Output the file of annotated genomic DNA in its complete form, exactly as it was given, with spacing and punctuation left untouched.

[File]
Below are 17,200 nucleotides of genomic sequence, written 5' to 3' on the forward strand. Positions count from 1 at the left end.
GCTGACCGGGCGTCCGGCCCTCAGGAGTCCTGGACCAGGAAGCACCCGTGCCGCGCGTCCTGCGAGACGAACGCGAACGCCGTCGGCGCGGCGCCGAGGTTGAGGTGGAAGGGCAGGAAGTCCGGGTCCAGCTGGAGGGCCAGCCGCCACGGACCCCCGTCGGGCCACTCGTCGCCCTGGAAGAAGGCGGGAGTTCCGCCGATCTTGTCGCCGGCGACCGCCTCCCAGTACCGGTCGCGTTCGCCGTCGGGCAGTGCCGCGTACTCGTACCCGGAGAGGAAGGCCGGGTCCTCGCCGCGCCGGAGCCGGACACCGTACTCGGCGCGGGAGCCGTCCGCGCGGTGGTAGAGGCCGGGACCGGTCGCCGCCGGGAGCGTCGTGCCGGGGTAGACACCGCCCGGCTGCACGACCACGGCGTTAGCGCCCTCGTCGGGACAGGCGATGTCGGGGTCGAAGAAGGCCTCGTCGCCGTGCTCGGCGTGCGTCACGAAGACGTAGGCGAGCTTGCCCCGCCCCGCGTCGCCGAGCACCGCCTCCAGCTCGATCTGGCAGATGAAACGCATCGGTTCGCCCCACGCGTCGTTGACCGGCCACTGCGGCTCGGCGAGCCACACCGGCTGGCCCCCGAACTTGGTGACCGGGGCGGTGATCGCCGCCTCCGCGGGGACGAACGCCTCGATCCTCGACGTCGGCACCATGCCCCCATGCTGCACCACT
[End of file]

Below are 17,200 nucleotides of genomic sequence, written 5' to 3' on the forward strand. Positions count from 1 at the left end.
GCTGACCGGGCGTCCGGCCCTCAGGAGTCCTGGACCAGGAAGCACCCGTGCCGCGCGTCCTGCGAGACGAACGCGAACGCCGTCGGCGCGGCGCCGAGGTTGAGGTGGAAGGGCAGGAAGTCCGGGTCCAGCTGGAGGGCCAGCCGCCACGGACCCCCGTCGGGCCACTCGTCGCCCTGGAAGAAGGCGGGAGTTCCGCCGATCTTGTCGCCGGCGACCGCCTCCCAGTACCGGTCGCGTTCGCCGTCGGGCAGTGCCGCGTACTCGTACCCGGAGAGGAAGGCCGGGTCCTCGCCGCGCCGGAGCCGGACACCGTACTCGGCGCGGGAGCCGTCCGCGCGGTGGTAGAGGCCGGGACCGGTCGCCGCCGGGAGCGTCGTGCCGGGGTAGACACCGCCCGGCTGCACGACCACGGCGTTAGCGCCCTCGTCGGGACAGGCGATGTCGGGGTCGAAGAAGGCCTCGTCGCCGTGCTCGGCGTGCGTCACGAAGACGTAGGCGAGCTTGCCCCGCCCCGCGTCGCCGAGCACCGCCTCCAGCTCGATCTGGCAGATGAAACGCATCGGTTCGCCCCACGCGTCGTTGACCGGCCACTGCGGCTCGGCGAGCCACACCGGCTGGCCCCCGAACTTGGTGACCGGGGCGGTGATCGCCGCCTCCGCGGGGACGAACGCCTCGATCCTCGACGTCGGCACCATGCCCCCATGCTGCACCACT